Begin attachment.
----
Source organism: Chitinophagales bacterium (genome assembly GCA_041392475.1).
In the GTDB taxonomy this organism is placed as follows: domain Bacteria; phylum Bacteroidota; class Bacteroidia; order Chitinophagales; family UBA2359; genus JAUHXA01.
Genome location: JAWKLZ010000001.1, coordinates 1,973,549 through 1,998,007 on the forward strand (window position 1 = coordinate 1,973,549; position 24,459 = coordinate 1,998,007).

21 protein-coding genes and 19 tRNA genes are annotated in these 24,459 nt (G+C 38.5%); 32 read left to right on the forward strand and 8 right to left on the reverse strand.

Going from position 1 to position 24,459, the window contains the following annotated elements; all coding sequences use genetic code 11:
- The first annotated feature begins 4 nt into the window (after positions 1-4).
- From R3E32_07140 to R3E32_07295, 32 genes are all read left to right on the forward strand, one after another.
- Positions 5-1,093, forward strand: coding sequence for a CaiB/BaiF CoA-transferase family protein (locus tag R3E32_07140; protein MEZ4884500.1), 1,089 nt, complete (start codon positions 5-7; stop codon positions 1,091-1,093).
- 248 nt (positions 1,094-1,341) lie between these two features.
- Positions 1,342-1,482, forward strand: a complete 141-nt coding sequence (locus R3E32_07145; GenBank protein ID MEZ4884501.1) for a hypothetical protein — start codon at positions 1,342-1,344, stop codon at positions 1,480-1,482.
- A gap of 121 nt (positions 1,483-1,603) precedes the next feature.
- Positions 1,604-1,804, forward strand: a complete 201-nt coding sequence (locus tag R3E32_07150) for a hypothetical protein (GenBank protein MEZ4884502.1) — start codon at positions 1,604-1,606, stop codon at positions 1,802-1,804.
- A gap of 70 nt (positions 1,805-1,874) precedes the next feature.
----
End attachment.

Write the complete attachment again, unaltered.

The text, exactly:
Source organism: Chitinophagales bacterium (genome assembly GCA_041392475.1).
In the GTDB taxonomy this organism is placed as follows: domain Bacteria; phylum Bacteroidota; class Bacteroidia; order Chitinophagales; family UBA2359; genus JAUHXA01.
Genome location: JAWKLZ010000001.1, coordinates 1,973,549 through 1,998,007 on the forward strand (window position 1 = coordinate 1,973,549; position 24,459 = coordinate 1,998,007).

21 protein-coding genes and 19 tRNA genes are annotated in these 24,459 nt (G+C 38.5%); 32 read left to right on the forward strand and 8 right to left on the reverse strand.

Going from position 1 to position 24,459, the window contains the following annotated elements; all coding sequences use genetic code 11:
- The first annotated feature begins 4 nt into the window (after positions 1-4).
- From R3E32_07140 to R3E32_07295, 32 genes are all read left to right on the forward strand, one after another.
- Positions 5-1,093, forward strand: coding sequence for a CaiB/BaiF CoA-transferase family protein (locus tag R3E32_07140; protein MEZ4884500.1), 1,089 nt, complete (start codon positions 5-7; stop codon positions 1,091-1,093).
- 248 nt (positions 1,094-1,341) lie between these two features.
- Positions 1,342-1,482, forward strand: a complete 141-nt coding sequence (locus R3E32_07145; GenBank protein ID MEZ4884501.1) for a hypothetical protein — start codon at positions 1,342-1,344, stop codon at positions 1,480-1,482.
- A gap of 121 nt (positions 1,483-1,603) precedes the next feature.
- Positions 1,604-1,804, forward strand: a complete 201-nt coding sequence (locus tag R3E32_07150) for a hypothetical protein (GenBank protein MEZ4884502.1) — start codon at positions 1,604-1,606, stop codon at positions 1,802-1,804.
- A gap of 70 nt (positions 1,805-1,874) precedes the next feature.